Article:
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14. November 2018

Tribological progress on today's commercial vehicle pistons

In the wake of legislation and a generally sharper environmental awareness, there is worldwide insistence on reducing fuel consumption and emissions not only for passenger cars but also especially for today's economically operating commercial vehicle engines. An important factor in lowering emissions is the reduction of friction losses.

This is where a closely coordinated piston system comprising the piston itself, the piston rings, cylinders, piston pin and connecting rod plays a critical role. In recent years, KS Kolbenschmidt GmbH has repeatedly expanded its systems competence in the area of friction reduction. In the course of simulation tests and on its own inhouse friction test bench with the engine running, the whole assembly comprising the aforementioned parts is fine-tuned in terms of geometries, surface finish, shape and coating to match the required operating conditions. In this way, the various piston designs facilitate individual custom-tailored solutions.

This piston manufacturer is transferring its many years of car experience to commercial vehicle applications. Thus, besides optimized-friction pistons, smooth wire-sprayed cylinder surfaces (RSW coating) have been in series production for some time now. The experience acquired has shown that wire-sprayed cylinder surfaces combined with pistons rings with a hard coating, e.g. of diamond-like carbon (DLC) result in significant friction reduction as is evident in the engine map. KS Kolbenschmidt currently offers this technology in the form of prototypes also for commercial vehicle engines.

These special, very low-friction piston rings are being developed together with alliance partner Riken. Simulations have shown that, compared with current series production, the optimized piston assembly develops around 25 percent less friction at the same low oil consumption. The CO2 savings have been wholly confirmed by an OEM in carrying out consumption measurements on a fully assembled engine for its concept selection model year US'21. The low-weight Weldteks piston for light commercial vehicles has also been optimized for minimum friction in terms of cross-sectional characteristics and piston profile. Rounding off the package is the low-friction Nanofriks shaft coating.

Light-weight piston assemblies
The tribology of the individual parts and their interactive fine-tuning is a complex challenge involving a host of correlations. At present, KS Kolbenschmidt is in the process of verifying the friction reductions by  measurements on its own floating-liner test bench. The compact Weldteks piston design additionally opens up the potential of significantly reducing engine weight through a smaller engine block height.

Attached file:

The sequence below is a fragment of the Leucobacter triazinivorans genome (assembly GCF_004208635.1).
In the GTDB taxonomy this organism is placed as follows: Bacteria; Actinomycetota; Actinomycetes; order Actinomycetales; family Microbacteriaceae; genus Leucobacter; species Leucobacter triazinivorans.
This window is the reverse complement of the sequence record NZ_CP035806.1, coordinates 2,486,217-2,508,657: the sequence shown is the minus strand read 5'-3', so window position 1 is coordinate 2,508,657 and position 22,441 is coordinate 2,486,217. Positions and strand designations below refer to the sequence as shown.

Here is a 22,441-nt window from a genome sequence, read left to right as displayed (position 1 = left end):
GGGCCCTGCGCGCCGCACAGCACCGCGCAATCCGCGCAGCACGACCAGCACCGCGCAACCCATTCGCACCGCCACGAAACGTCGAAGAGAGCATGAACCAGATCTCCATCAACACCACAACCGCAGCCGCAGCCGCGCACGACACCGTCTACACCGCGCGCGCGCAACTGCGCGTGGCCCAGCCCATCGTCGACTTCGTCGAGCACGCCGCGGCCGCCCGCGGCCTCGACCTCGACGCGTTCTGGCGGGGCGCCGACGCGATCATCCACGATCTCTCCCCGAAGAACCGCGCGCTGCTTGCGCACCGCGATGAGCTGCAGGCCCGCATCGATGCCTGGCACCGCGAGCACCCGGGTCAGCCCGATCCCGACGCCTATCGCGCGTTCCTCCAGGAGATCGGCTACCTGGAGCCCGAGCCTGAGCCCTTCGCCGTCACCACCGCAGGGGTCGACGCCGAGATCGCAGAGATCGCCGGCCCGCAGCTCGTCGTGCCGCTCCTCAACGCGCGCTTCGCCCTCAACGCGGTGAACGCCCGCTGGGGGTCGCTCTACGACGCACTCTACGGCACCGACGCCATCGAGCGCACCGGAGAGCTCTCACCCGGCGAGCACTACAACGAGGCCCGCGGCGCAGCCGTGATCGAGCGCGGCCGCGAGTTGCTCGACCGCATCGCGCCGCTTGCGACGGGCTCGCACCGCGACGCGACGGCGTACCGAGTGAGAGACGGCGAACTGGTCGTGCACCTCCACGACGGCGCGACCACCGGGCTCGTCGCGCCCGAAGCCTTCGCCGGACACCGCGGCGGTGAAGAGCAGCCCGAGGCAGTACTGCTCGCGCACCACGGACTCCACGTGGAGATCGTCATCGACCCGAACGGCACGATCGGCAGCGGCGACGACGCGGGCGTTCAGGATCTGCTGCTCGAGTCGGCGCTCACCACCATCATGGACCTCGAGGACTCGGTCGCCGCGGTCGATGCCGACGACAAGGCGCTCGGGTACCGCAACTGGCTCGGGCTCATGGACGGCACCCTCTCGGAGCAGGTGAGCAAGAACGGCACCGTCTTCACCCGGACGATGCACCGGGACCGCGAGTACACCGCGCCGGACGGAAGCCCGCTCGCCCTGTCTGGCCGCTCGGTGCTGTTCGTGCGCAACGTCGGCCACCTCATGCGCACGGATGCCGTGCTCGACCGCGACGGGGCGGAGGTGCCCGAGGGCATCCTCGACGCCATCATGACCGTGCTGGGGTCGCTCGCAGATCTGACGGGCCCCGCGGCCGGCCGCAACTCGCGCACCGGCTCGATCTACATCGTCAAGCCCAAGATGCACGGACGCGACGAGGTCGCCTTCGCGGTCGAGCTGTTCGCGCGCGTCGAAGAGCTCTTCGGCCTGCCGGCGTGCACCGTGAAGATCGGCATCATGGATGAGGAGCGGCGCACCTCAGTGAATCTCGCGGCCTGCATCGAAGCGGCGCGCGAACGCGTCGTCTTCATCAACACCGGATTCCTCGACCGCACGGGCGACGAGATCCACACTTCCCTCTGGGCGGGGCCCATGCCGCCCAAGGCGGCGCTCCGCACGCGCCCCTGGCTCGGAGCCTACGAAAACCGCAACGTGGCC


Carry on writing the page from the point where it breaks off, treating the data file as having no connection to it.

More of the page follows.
Interplay of piston rings and cylinder
A simulation of the ring-cylinder system has resulted in further progress. In tribometer tests, a  combination of thick DLC coating from alliance partner Riken and KS Kolbenschmidt's own RSW coating has shown a faster transition to the hydrodynamic friction phase compared with competitive systems. A check of the optimized production processes confirmed the friction advantages shown in the development phase.

In all, the piston ring-cylinder simulation shows some thirty percent less friction and hence that the system plays a major role in lower fuel consumption.

Friction reduction with Crownteks
Further friction-reduction options are provided by the extremely light-weight Crownteks piston specially developed for commercial vehicles by KS Kolbenschmidt and scheduled for series production for the first time in 2018.

This type of piston allows the compression height to be lowered even further for a reduction of the contact surfaces in cylinder component interaction and hence less friction. On the overall piston assembly, the advantages of the optimized cylinder working surface interacting with the low-friction piston rings can be combined.

On both Weldteks and Crownteks pistons, the newest possibilities of optimized piston cooling allow a reduction in the volumes of piston cooling oil required. Hence, the oil pump can be downsized for a further reduction in friction inside the engine.

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